Buie and Hunter co-wrote seven of the tracks on the album, which take in a broad range of classics blues styles, from the Howlin’ Wolf-esque “Government Man” to the West Coast jump blues of “West Coast Daddy”, the swamp pop ballad “Stay The Night” (which contains one of Buie’s most heart-felt vocals and an utterly impassioned guitar solo) and the Texas grind of “Last Love Affair”.

The five covers are all relatively well-known but are played with high energy and none is played as a straight copy of the original. Amos Milburn’s “House Party” is played sans horns but benefits from the upbeat backing vocals of Rick Salt and Marisha Devoin. Sue Foley’s “Annie’s Driftin’ Heart”, re-named here “Driftin’ Heart”, was originally recorded with just Foley and her guitar. Buie’s version is given a full band treatment with more delightful piano from Webb. Jimmy Rogers recorded a number of versions of “You’re Sweet”, but none with the modern punch of Buie’s version. And Jesse Mae Robinson’s “Cold Cold Feeling” is played as a Magic Sam-esque major/minor key ballad.

Driftin’ Heart is a relatively short album, with 11 clocks clocking in at 39 minutes, but there really isn’t any filler here. If you like the modern blues-rock of Stevie Ray Vaughan or Kenny Wayne Shepherd, you will definitely want to check out Jason Buie. Let’s hope it isn’t another eight years until his next release.

Eric Steiner, Washington Blues Society Bluesletter August 2017

Jason Buie Driftin’ Heart (Self-Released)
Jason Buie
Driftin’ Heart
Jason Buie’s latest CD features this British
Columbia-based bluesman at the top of his game.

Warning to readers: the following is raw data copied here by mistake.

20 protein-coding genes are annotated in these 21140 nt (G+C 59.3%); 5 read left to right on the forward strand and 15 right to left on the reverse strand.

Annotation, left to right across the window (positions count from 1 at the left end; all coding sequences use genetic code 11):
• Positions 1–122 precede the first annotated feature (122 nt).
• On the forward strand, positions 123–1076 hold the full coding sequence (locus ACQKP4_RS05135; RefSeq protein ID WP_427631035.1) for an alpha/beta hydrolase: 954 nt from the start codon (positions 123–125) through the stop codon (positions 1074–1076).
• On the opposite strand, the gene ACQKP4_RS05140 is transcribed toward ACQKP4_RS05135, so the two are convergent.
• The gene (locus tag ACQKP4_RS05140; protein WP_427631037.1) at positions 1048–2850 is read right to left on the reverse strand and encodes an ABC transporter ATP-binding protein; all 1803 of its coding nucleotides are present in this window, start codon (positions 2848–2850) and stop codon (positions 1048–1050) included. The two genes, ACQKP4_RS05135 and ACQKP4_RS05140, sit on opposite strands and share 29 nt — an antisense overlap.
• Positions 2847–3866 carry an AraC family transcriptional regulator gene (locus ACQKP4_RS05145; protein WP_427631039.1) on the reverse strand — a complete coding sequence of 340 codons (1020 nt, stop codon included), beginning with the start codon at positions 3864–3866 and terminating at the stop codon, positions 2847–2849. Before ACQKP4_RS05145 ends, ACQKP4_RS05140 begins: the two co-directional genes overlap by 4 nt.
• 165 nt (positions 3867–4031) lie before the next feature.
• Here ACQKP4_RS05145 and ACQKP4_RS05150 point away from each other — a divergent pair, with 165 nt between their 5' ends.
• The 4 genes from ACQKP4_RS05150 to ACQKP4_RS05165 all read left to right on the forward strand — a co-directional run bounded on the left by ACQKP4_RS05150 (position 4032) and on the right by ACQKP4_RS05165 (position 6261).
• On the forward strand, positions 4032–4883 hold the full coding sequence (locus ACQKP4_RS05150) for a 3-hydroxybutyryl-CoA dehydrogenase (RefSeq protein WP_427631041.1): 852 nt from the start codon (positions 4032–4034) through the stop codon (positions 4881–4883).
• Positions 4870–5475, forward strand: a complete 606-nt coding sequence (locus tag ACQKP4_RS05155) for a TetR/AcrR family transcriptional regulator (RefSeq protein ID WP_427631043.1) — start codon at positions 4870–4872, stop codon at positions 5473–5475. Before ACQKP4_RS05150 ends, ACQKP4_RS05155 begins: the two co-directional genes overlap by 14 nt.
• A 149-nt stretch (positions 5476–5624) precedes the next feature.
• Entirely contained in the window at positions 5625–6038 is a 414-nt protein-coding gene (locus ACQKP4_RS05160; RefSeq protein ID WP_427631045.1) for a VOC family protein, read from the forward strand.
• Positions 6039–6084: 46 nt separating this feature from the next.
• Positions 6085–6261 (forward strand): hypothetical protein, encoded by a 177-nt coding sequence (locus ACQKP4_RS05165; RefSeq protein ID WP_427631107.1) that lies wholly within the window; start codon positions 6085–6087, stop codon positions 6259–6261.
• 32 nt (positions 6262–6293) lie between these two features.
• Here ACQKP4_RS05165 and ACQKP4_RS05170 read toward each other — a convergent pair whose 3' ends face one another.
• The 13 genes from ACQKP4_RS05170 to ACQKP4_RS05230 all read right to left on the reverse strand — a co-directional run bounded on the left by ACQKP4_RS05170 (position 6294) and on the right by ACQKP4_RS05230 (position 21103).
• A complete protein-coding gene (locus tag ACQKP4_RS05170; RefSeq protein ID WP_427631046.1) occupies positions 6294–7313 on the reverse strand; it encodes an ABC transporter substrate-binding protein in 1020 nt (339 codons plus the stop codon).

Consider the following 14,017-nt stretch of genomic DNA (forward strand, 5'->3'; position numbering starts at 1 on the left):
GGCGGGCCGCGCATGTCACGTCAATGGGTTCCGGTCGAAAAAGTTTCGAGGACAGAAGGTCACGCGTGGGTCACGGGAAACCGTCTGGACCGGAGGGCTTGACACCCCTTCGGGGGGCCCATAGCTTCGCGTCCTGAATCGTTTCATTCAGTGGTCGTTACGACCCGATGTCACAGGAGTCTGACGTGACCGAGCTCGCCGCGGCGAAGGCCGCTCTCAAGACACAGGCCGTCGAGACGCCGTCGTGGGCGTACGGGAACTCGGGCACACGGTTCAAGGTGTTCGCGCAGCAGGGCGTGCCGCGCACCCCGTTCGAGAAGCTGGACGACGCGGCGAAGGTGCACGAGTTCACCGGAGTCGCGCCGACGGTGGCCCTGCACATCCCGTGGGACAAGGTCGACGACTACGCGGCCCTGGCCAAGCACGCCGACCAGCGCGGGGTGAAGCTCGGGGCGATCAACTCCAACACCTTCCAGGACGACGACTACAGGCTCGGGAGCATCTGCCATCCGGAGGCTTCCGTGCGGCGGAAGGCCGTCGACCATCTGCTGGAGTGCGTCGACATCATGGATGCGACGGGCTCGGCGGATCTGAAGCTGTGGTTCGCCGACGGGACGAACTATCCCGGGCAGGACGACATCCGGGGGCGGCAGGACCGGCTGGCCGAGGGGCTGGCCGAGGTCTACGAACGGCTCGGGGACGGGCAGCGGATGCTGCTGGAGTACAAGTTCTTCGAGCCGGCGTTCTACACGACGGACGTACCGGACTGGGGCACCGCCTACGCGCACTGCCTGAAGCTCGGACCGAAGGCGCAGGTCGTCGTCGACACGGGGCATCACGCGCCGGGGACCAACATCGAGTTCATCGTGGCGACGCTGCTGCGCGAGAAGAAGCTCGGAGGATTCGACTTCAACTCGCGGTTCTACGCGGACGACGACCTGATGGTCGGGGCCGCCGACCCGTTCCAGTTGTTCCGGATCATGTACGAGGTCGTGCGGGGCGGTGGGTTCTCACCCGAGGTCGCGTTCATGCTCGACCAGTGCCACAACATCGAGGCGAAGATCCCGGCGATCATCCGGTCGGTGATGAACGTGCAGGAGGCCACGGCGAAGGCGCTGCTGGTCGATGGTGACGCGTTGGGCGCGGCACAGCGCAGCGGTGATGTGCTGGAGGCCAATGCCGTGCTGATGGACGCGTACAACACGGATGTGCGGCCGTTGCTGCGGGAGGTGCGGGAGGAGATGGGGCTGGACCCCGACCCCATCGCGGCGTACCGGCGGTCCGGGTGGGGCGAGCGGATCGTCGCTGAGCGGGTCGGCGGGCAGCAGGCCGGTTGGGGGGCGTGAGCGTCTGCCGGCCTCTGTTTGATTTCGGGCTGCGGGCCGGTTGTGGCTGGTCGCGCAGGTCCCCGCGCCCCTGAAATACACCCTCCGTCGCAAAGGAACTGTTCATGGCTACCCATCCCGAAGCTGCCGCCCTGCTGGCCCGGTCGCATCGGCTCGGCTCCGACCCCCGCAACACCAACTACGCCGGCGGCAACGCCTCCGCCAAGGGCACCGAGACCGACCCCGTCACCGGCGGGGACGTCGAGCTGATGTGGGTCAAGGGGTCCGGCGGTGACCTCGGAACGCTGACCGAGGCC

Driftin’ Heart includes four covers and seven
originals. Buie is a co-founder of the White Rock
Blues Society just across the USA border at Blaine
and he serves as the society’s music director. This
year, the White Rock Blues Society celebrates its
10th year under the leadership of president Rod
Dranfield. The title tune is from fellow Canadian
Sue Foley and Jason and his band reinvent Amos
Milburn’s classic romp, “House Party Tonight.”
Another cover, “You’re Sweet” is as energized as
Jimmy Rogers’ original, and two things impressed
me about this CD: 1) first-class blues musicianship
and 2) exceptional original songwriting by Jason
Buie and long-time Canadian blues drummer John
Hunter (Slim & The Deuces). “Government Man”
is a wry take on bureaucrats everywhere, whether
they call Ottawa or Washington, DC home. “West
Coast Daddy” is a fun, upbeat blues tune and
“Suits Me to A Tee” and “12 O’Clock Check-out”
are more than radio (and blues festival) ready.
Joining Jason and John are George Fenn (Harris,
Hunter & Fenn) on bass and Dave Webb (The
Fabricators, Harpdog Brown, Rollin’ & Tumblin’)
on piano and Hammond B-3. I highly recommend
this diverse CD that features Chicago as well as
Texas-tinged blues. A great blues record for your
next house party!
Eric Steiner, Washington Blues Society Bluesletter August 2017